Few writers have ever really done the act of riding waves the justice that surfers believe it deserves; lifelong surfer and New Yorker staff writer William Finnegan is one of them though, and not only has the surf world applauded his 2015 memoirs Barbarian Days, but the literary world has too when on April 18th Finnegan was awarded the Pulitzer Prize for Biography.
Back in mid-December, Surf Simply’s Ru Hill interviewed Finnegan for an episode of the Surf Simply podcast, during which they discussed several of the dramatic scenes portrayed in the book, writing about surfing for non-surfers, his discovery of the waves of Tavarua in the late-1970s, and how to balance an obsession with surfing with a desire to make a meaningful contribution to society.
“I kind of have this bipolar life where I write about politics and dash around the world being a political journalist and book writer, and then the other pole is surfing which for me represents irresponsibility – and the north pole of that! It’s nature worship; it’s quite beyond a hobby or a sport. Surfing seriously, at least as I’ve done and understood it, involves a real abandonment of the civic virtues of duty, responsibility and productivity. It’s a supremely unproductive thing to be doing, but this book is partly about the struggle against responsibility which surfing has represented for me, because I’m also quite interested in being useful, and being a citizen – that’s where the title Barbarian Days comes from.”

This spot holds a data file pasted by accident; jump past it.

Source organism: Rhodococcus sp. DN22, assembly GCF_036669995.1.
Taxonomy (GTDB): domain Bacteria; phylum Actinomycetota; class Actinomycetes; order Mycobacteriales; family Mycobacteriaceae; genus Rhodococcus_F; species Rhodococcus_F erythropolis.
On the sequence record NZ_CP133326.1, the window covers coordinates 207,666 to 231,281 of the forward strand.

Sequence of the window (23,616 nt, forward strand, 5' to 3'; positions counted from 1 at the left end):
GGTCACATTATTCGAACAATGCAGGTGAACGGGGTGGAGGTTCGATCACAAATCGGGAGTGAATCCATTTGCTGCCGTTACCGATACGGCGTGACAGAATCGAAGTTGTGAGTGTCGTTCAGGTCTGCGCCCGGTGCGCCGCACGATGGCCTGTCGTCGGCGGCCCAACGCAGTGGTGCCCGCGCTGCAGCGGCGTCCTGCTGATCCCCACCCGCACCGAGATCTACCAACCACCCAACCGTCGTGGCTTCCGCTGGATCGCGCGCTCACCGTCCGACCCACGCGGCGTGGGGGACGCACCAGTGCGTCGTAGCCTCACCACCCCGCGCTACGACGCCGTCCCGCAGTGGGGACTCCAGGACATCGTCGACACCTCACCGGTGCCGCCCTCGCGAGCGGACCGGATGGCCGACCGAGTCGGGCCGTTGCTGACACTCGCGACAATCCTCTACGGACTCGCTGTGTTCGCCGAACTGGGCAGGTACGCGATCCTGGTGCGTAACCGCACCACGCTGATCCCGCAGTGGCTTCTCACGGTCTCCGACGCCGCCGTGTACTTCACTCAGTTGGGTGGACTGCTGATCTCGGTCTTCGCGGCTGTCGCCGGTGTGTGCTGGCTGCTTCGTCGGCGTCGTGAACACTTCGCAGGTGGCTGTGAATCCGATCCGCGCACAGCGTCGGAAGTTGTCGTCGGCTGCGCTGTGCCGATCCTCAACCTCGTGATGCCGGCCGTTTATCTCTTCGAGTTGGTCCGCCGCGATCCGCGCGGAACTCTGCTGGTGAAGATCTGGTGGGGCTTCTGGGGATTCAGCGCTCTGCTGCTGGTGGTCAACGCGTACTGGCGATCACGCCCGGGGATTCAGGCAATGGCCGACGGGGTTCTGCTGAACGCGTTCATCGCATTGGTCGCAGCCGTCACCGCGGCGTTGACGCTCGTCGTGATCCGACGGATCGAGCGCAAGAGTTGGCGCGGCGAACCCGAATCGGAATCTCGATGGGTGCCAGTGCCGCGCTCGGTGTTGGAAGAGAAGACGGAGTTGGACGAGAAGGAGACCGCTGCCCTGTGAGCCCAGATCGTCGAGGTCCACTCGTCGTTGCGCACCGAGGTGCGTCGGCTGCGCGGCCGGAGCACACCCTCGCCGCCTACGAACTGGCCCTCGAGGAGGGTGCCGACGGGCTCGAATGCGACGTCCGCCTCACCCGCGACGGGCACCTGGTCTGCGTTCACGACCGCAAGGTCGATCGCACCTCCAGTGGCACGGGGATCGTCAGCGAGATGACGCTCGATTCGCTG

Finnegan’s publishers, Penguin, describe Barbarian Days as “an old-school adventure story, an intellectual autobiography, a social history, a literary road movie, and an extraordinary exploration of the gradual mastering of an exacting, little understood art.” On its way to winning a Pulitzer Prize, Barbarian Days has succeeded where many previous literary works centred around riding waves have failed; it manages to appeal to non-surfing readers without alienating regular surfers. When asked how he managed to stay away from tired clichés, and if he’d written it with a non-surfing audience in mind, Finnegan replied:
“It was very much written for the general reader; the non surfing reader. I try and introduce each technical surfing term that appears early on in the book with a little explanation to keep people oriented. You have to pay close attention – I’m not going to do it again and there’s no glossary or anything. I tried to slip it in gently, mainly in the childhood sections in Hawaii and California so that it’s not too annoying for surfers to read – this is what a channel is; this is what a swell is. But it is very much written for the general reader, and in the surfing scenes (of which there are many) I try to keep people oriented and have them feel that there’s something at stake; the basic tools of drama to make something interesting to someone who’s not a fanatic like you and I. Usually what’s at stake isn’t life and death, as I was just describing at Jardim do Mar in Madeira, which was an unusually heavy scene. The way to stay away from clichés really, I think, is to be very specific and to remember closely what actually happened. In the case of that night at Jardim do Mar I remember how it smelled, and the sort of weird things that we had to do to get ashore, and what one saw at a given moment – those things keep you in the moment and, you hope, don’t devolve into clichés.”
You can listen to the full interview on episode 23 of the Surf Simply podcast by clicking the link at the top of this page, whilst Barbarian Days is published by Penguin Press and available from all good book retailers.